The officials noted this and set Kansas back 15 yards, which left the ball in Doc Stewart’s possession within five yards of the final chalk. So Mister Hubka clasped the ball close to his aching heart and sauntered through the frantic foe until he had greatly disproved the hospital business in Lawrence and had also compiled a touchdown — the first of the battle for Captain Shaw but missed goal.


The party was over with this scoring for the last period producing nothing more thrilling than a mighty comeback on the part of the natural born prohibitionists.

They fought desperately, wild and cruelly, bitterly and unavailingly to get a touchdown, but their aerial pursuit was broken up and they couldn’t budge the Huskers enough to amount to anything.

They took some scalp, however, forcing a few Nebraskans to go to the shop, and getting themselves liberally penalized therefore.

It might be added that the officials in the game were fine and dandy — something of an innovation in the valley.

Fix their names firmly in your mind, so that you’ll know ‘em next time.

They seemed almost human at times.

This game, gloriously won from a foe gloriously Spartan in their defeat, was but another Nebraska game of the usual sort.

It is hard to explain why the Huskers play such uninteresting football, even when winning. It is actually boresome — and if you don’t believe it, ask any fan. There were about 5,000 folks on hand at McCook field today — a very disappointing crowd, diminished by the morning showers in Kansas City — and there folks had more fun when Kansas had the ball even though she couldn’t do anything with it.

Nebraska is slow, and not very sure. But she is successful, which ought to be enough, perhaps.

Huskers Lack Punter.

Pringle, Ruble and Captain Neilson were the towers of pep behind the Kansas line and all three pulled off some skyrocket stuff that nearly scared the Nebraskans to death.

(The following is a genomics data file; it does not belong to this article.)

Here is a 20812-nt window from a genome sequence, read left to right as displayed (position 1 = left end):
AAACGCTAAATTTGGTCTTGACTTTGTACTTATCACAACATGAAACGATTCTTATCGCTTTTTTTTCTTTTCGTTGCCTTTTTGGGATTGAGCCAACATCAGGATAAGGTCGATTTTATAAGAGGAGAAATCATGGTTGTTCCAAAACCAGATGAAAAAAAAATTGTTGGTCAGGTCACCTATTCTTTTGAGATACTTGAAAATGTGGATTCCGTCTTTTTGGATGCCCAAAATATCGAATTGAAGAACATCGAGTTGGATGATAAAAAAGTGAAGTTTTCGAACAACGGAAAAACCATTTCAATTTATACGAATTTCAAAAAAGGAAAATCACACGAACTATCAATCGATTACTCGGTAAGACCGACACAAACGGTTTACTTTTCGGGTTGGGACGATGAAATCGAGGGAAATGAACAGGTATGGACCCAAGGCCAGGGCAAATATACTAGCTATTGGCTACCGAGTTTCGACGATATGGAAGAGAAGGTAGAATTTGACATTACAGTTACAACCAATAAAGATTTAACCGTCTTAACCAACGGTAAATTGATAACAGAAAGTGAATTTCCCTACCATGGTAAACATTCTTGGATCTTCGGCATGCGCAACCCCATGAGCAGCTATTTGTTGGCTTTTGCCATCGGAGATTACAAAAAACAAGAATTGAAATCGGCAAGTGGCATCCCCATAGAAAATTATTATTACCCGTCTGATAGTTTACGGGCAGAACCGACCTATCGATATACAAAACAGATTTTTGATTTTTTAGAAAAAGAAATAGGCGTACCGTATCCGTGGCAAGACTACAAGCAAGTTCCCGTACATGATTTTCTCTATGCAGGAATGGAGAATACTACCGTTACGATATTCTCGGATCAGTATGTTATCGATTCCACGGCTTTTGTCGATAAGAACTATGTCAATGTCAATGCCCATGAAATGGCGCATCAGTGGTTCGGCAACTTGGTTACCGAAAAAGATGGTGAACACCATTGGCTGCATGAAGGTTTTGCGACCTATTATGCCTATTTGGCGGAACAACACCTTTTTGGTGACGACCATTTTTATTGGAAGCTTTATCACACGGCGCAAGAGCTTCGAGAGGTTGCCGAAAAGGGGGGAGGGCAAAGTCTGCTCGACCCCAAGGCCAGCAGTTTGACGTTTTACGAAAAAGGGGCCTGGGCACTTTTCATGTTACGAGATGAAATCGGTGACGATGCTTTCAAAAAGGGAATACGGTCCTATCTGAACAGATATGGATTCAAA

Foster punted in grand style and was far too good for the heroic efforts of Dobson. As a matter of fact, the Huskers haven’t anybody to punt, anybody to make field goals, nor anyone to kick goals after touchdowns. This is some millstone to lug around.

The ground today was hard and slippery because of the dried grass upon its surface, and the Huskers slipped and fell constantly. The Jayhawker’s didn’t — maybe because they are used to it. The weather was perfect, despite the drizzling rain of the morning but 40 miles away.

Statistics show that Nebraska had something on its hands. In scrimmage the Huskers gained 236 yards against 131 for Kansas.

The Lincolnites were penalized 37 yards against 55 yards for Kansas, while the Cornhuskers had 10 first downs, compared to five for Kansas.

Most of the Huskers’ accomplishments in this line were in the third period. Nebraska completed two forward heaves for 33 yards and Kansas one for 11 yards.

Stewart’s men have no game until Syracuse, on Thanksgiving, at Lincoln, which is the last battle of the year.

The team left Lawrence tonight in its special train not much the worse for the wear, and with its title to the Missouri valley conference championship absolutely clear, sore-heads - notwithstanding.

Kansas won the toss and Munn kicked off to Captain Nielsen. Foster and Dobson exchanged punts, the Kansan holding the better of the argument.